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On This Day (16 April 1988): Sunderland lose out in curious Football League showpiece

34 years ago today the Lads were in action at the old Wembley Stadium – but not for long!

The Lads were in the capital on this day in 1988 as part of the Football League’s Centenary celebrations, but the Mercantile Credit Football Festival proved underwhelming to say the least.

After a drawn-out qualification process that lasted months, Denis Smith’s side were eliminated within an hour – ensuring that an occasion that failed to capture the public’s imagination is little more than a footnote in Sunderland history.

Any game at the national stadium is noteworthy to a point but following a limp performance against fellow Division Three side Wigan Athletic all this day really did was help start the idea of a Wembley hoodoo – Sunderland’s first defeat there had come three years earlier and now they had a penalty shoot-out loss to add to the list.

Heartache under the iconic Twin Towers would become a reoccurring theme in coming seasons, and yet the club had actually travelled down in good spirits.

The club prepares for Wembley with new suits, as seen in the Sunderland Echo

During the 1987-88 season, SAFC was undergoing a much-needed rebirth. Fans that had endured relegation from Division One in 1985 and then witnessed the disastrous Lawrie McMenemy reign were desperate to see a return to basics, and Smith was the man to oblige. Fundamentals like properly scouting players and organising the side were helping turn things back around, and now, after all the turmoil, there was a trip to London to enjoy.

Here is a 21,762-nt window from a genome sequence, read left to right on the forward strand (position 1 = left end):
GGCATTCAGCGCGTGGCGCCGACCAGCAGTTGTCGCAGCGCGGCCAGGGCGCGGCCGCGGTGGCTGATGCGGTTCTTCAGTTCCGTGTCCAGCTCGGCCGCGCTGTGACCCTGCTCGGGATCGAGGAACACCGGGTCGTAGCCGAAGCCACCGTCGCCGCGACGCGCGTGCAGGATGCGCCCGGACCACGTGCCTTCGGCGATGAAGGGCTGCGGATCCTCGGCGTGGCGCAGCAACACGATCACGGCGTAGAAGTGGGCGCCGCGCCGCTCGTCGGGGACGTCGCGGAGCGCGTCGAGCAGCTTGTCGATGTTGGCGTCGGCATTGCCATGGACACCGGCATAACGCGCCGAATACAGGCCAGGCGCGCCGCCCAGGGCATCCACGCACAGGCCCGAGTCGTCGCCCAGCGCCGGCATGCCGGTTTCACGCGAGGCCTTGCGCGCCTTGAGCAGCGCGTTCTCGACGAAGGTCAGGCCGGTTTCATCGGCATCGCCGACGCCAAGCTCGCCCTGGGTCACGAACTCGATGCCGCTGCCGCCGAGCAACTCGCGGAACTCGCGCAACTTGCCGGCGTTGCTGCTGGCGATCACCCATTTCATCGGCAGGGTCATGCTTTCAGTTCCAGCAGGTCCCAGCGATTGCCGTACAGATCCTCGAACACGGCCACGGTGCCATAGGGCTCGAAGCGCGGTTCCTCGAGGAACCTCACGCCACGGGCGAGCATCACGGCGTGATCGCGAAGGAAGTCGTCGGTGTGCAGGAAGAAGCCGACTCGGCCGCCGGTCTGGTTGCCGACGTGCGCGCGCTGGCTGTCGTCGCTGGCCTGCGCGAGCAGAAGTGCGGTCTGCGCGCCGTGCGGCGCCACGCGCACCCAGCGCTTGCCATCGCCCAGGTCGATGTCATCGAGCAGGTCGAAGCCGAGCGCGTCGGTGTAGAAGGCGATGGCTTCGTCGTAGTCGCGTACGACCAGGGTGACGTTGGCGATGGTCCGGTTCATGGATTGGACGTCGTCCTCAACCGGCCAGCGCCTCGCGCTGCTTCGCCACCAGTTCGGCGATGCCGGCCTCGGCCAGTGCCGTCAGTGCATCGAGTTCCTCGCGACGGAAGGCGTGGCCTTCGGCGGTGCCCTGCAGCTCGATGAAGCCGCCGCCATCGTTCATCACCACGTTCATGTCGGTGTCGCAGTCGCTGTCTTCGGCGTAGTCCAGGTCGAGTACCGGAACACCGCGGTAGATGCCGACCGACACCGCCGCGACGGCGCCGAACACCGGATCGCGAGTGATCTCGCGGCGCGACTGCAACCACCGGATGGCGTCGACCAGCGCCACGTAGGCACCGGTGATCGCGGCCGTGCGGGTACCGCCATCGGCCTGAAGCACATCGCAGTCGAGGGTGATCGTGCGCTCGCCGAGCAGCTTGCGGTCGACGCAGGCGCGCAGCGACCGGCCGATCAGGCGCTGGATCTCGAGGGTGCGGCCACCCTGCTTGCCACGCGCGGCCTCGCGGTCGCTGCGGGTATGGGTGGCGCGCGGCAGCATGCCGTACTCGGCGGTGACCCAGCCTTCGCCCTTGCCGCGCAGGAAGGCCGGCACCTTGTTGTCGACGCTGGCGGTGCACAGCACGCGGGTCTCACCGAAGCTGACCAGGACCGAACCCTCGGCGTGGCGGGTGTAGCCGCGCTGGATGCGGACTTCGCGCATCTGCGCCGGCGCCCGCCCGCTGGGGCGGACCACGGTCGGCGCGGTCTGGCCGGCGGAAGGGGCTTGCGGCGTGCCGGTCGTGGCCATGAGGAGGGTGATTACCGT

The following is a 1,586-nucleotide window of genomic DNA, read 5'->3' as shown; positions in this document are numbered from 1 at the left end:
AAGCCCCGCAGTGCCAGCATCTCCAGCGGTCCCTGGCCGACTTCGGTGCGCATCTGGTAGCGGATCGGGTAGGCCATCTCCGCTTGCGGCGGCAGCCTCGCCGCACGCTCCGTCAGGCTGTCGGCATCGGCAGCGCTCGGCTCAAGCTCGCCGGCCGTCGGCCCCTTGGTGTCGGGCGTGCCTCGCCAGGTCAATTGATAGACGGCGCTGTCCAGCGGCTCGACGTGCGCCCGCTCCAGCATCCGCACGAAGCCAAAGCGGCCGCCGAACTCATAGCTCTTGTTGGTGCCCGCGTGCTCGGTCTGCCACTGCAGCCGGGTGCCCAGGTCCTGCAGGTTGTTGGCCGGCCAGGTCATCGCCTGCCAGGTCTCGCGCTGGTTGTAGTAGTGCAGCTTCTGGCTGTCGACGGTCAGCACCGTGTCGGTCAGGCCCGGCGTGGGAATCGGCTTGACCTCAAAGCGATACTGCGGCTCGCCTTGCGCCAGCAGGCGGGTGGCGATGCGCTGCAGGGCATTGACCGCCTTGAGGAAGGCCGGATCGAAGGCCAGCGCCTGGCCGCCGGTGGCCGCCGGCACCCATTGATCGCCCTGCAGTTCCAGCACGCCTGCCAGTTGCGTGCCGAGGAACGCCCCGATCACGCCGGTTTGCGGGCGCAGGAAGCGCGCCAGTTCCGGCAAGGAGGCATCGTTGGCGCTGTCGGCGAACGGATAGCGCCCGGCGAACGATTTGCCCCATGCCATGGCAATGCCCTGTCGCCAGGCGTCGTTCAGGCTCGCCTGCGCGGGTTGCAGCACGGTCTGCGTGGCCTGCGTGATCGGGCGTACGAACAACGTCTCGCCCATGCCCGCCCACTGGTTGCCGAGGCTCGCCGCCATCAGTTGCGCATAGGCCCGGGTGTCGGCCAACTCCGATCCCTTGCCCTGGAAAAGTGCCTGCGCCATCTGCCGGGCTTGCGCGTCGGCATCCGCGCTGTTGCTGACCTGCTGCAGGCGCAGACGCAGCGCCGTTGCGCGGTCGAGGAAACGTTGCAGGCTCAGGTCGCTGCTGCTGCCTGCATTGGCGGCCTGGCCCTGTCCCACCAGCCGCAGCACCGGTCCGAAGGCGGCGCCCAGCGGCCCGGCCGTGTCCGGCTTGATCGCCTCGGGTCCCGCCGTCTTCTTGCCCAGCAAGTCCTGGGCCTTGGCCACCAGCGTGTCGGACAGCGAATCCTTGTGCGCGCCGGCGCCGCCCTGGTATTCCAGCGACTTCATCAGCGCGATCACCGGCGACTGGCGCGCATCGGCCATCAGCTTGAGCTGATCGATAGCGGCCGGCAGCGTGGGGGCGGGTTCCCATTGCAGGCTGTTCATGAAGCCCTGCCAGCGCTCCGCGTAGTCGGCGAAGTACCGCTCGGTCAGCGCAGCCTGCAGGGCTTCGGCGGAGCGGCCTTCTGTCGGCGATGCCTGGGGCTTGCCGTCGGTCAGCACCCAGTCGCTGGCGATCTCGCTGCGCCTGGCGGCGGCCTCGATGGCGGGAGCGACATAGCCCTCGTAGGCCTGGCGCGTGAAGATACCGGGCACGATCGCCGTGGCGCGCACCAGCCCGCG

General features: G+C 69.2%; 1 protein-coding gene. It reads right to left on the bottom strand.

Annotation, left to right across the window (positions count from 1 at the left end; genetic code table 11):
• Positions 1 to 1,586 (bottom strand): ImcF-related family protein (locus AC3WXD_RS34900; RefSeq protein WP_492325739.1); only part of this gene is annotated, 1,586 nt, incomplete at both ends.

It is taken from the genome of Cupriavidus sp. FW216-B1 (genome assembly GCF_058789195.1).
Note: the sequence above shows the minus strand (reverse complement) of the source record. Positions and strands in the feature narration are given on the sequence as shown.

There were to be no league fixtures over the course of the weekend but the tournament format – straight knock out games lasting 40 minutes on day one followed, by hour-long semi-finals and a final on day two – was not the most appealing.

Neutrals had little interest, whilst supporters of those involved were understandably reticent about booking accommodation and travel for an event where there were no guarantees over how long they would be there for.

Add in the fact too that none of the big London clubs were competing, and unsurprisingly ticket sales were slow – the attendance figures later given were cumulative, and there were large sections of the ground empty at any one time.

Despite the generally lukewarm reception, Sunderland had been playing well so those that did come down from Wearside, forking out between £6 and £20 for a ticket, were keen to make the most of it.

Football League Centenary Tournament
The first day of competition consisted of the opening rounds and Quarter Finals and were 40-minute matches. The picture shows opening round, Liverpool 0-0 Newcastle United, Newcastle won on penalties in front of a very small crowd.
Photo by Daily & Sunday Mirror Staff/Mirrorpix/Getty Images

There was some hope of progress too – the Rokerites were one of only three teams to qualify with an unbeaten record and had been drawn against a side they had already beaten earlier in the season.

Their 4-1 win over Wigan had come in October, a month before the qualifying started. Results in standard league games went towards mini-leagues, with the best eight Division One sides over the period earning a spot alongside four from Division Two and two each from Division Three and Four. Ten wins and five draws in that time put Sunderland through, with a 2-0 win over Brentford sealing the deal.